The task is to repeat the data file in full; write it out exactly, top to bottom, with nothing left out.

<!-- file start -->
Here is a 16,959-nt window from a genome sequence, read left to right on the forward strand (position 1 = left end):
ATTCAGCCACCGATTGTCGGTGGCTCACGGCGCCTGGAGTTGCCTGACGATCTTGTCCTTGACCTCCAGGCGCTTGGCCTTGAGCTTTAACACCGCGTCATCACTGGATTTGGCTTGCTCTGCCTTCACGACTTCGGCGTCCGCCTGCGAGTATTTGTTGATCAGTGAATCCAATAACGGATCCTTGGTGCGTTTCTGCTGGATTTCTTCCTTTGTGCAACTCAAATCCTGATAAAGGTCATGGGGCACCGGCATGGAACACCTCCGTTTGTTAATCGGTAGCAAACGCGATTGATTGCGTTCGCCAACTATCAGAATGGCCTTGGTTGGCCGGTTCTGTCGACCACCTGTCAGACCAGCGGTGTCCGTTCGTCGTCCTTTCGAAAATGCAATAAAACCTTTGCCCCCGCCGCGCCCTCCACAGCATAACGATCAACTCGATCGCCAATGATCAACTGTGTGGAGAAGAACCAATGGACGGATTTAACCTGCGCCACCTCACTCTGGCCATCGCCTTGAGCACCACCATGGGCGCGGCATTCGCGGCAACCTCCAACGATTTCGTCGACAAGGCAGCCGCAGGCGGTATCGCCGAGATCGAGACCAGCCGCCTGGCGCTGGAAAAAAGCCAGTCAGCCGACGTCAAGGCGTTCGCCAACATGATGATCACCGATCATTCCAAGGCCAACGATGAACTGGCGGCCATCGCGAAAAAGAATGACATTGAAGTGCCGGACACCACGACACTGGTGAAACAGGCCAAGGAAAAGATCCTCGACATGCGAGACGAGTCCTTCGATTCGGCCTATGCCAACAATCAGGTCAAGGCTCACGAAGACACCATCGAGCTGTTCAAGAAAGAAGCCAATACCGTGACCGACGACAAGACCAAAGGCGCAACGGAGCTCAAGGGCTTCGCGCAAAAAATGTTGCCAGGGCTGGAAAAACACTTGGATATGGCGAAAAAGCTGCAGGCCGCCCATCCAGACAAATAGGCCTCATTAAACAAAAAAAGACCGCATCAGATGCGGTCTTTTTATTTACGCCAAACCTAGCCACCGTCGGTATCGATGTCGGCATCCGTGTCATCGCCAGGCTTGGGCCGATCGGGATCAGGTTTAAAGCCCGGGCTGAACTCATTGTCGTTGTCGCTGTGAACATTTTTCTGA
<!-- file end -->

Here is a 16,959-nt window from a genome sequence, read left to right on the forward strand (position 1 = left end):
ATTCAGCCACCGATTGTCGGTGGCTCACGGCGCCTGGAGTTGCCTGACGATCTTGTCCTTGACCTCCAGGCGCTTGGCCTTGAGCTTTAACACCGCGTCATCACTGGATTTGGCTTGCTCTGCCTTCACGACTTCGGCGTCCGCCTGCGAGTATTTGTTGATCAGTGAATCCAATAACGGATCCTTGGTGCGTTTCTGCTGGATTTCTTCCTTTGTGCAACTCAAATCCTGATAAAGGTCATGGGGCACCGGCATGGAACACCTCCGTTTGTTAATCGGTAGCAAACGCGATTGATTGCGTTCGCCAACTATCAGAATGGCCTTGGTTGGCCGGTTCTGTCGACCACCTGTCAGACCAGCGGTGTCCGTTCGTCGTCCTTTCGAAAATGCAATAAAACCTTTGCCCCCGCCGCGCCCTCCACAGCATAACGATCAACTCGATCGCCAATGATCAACTGTGTGGAGAAGAACCAATGGACGGATTTAACCTGCGCCACCTCACTCTGGCCATCGCCTTGAGCACCACCATGGGCGCGGCATTCGCGGCAACCTCCAACGATTTCGTCGACAAGGCAGCCGCAGGCGGTATCGCCGAGATCGAGACCAGCCGCCTGGCGCTGGAAAAAAGCCAGTCAGCCGACGTCAAGGCGTTCGCCAACATGATGATCACCGATCATTCCAAGGCCAACGATGAACTGGCGGCCATCGCGAAAAAGAATGACATTGAAGTGCCGGACACCACGACACTGGTGAAACAGGCCAAGGAAAAGATCCTCGACATGCGAGACGAGTCCTTCGATTCGGCCTATGCCAACAATCAGGTCAAGGCTCACGAAGACACCATCGAGCTGTTCAAGAAAGAAGCCAATACCGTGACCGACGACAAGACCAAAGGCGCAACGGAGCTCAAGGGCTTCGCGCAAAAAATGTTGCCAGGGCTGGAAAAACACTTGGATATGGCGAAAAAGCTGCAGGCCGCCCATCCAGACAAATAGGCCTCATTAAACAAAAAAAGACCGCATCAGATGCGGTCTTTTTATTTACGCCAAACCTAGCCACCGTCGGTATCGATGTCGGCATCCGTGTCATCGCCAGGCTTGGGCCGATCGGGATCAGGTTTAAAGCCCGGGCTGAACTCATTGTCGTTGTCGCTGTGAACATTTTTCTGA